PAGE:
Among the other things I do with my "free" time, I am the proprietor of Nor' West Company.
Nor' West Company is the only BATFE licensed black powder dealer in the Interior, and specializes in historically authentic goods for reenactors. It is patterned more or less after the North West Company (NWC), the Hudson's Bay Company's strongest competitor in the northwestern fur trade prior to the two companies merging in 1821.
The Alaska State Rendezvous is an annual living history event hosted by the Alaska State Muzzle Loading Association and the Alaska Chapter of the Coalition of Historical Trekkers. A historical rendezvous is a living history event where participants celebrate the lives and achievements of our earlier ancestors. Modern historical rendezvous are loosely patterned after the infamous Rocky Mountain fur-trade rendezvous of the 1820s - 1840, where American trappers called "Mountain Men" gathered each year to exchange their harvest of furs for the goods and supplies needed to spend another season in the mountains.
Unfortunately I was only able to enjoy the first weekend of the 8 day event because I must return to my place of employment tomorrow. Nonetheless I had a great time visiting with both old and new friends, camping in a beautiful site and getting away from the 'day-to-day' by escaping into the late 18th century.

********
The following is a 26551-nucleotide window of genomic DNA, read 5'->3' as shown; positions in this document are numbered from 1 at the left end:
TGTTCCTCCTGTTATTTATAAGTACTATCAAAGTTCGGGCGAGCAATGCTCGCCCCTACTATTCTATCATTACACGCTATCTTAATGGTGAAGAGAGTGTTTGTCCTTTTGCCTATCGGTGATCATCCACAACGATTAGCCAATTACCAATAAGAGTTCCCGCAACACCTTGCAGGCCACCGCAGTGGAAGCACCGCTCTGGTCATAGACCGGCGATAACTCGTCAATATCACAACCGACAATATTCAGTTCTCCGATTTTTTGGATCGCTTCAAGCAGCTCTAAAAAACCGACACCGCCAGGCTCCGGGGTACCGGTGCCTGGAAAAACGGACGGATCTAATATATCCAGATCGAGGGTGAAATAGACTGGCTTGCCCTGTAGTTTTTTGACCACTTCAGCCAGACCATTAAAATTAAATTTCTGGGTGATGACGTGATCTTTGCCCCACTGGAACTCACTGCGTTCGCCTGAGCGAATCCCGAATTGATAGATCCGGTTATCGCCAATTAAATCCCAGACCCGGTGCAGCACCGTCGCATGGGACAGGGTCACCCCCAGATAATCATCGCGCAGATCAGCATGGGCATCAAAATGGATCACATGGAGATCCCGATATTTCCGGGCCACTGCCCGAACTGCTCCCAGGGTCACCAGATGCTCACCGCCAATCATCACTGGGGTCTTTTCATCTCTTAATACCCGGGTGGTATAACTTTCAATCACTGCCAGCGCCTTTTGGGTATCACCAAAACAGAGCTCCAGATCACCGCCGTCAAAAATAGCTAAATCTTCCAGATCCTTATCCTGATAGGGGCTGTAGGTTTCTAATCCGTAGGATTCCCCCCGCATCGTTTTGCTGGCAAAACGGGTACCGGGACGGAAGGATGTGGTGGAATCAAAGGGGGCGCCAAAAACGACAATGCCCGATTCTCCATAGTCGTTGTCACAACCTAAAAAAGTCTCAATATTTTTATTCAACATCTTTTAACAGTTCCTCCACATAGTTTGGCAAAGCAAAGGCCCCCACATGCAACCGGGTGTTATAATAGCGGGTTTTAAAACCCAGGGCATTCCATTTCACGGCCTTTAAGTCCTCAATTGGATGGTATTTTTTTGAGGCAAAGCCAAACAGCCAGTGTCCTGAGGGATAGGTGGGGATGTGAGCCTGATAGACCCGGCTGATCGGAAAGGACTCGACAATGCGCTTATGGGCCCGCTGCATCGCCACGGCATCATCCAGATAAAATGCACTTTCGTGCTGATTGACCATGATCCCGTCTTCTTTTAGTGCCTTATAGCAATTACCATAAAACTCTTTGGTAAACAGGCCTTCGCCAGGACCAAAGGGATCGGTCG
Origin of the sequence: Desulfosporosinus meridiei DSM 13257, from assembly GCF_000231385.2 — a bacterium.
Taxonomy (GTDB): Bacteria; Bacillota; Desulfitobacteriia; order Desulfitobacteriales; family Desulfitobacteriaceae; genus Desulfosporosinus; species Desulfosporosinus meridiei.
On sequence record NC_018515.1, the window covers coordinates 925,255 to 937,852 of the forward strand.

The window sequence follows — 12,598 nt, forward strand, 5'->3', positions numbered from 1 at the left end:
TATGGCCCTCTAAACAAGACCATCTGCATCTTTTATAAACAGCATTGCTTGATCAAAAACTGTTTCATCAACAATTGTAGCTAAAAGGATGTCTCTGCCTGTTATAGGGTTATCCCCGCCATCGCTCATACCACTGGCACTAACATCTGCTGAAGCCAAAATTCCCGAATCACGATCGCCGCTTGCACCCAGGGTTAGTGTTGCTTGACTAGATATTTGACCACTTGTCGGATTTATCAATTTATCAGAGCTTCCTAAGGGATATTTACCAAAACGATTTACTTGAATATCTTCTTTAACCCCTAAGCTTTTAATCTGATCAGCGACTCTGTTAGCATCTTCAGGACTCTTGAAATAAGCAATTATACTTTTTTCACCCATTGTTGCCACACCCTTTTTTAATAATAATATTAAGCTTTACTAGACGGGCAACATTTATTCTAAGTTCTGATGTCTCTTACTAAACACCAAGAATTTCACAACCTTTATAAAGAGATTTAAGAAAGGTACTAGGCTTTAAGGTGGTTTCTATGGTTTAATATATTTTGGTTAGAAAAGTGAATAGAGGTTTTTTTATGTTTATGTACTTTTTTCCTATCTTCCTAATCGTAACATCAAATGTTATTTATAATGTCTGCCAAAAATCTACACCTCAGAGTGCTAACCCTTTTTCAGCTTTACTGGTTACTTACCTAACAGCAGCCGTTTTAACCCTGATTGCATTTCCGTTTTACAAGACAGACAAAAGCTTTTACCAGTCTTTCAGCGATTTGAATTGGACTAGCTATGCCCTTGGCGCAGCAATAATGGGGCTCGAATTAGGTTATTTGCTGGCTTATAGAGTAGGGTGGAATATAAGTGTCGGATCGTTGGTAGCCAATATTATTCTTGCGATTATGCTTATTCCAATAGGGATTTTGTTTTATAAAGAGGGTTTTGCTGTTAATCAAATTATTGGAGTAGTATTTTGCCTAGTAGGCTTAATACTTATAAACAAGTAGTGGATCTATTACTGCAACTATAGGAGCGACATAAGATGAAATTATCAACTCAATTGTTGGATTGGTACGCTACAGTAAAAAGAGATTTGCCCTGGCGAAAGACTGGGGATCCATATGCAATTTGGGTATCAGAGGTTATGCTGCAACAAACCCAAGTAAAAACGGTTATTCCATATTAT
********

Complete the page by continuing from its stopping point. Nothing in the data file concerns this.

The Alaska State Rendezvous is one of the most important events from my small trading company. The money earned at a typical State "rendy" is usually just enough to keep the company afloat while Internet and black powder sales provide a wee bit of profit.
Since I was camped only a single night, I saw this as a training opportunity for my sled dog team. Normally I would board the "kids" while at this event, but this year I decided to take them along so they could get some experience camping on a picket line. Many of my fellow reenactors took the opportunity to learn more about dog mushing and to meet a team of working dogs first-hand.
I was very pleased at how well the Stardancer dogs managed themselves in camp. They quickly learned the limitations of being tethered to their picket lines, made cozy beds for themselves in the straw I provided, and allowed themselves to be adored by their public. Even the yearlings did wonderfully well in camp.
It was a wonderful time and my only regret is that I wasn't able to enjoy the entire event. We have a really good turnout this year, with about 60 participants already in camp and more on the way.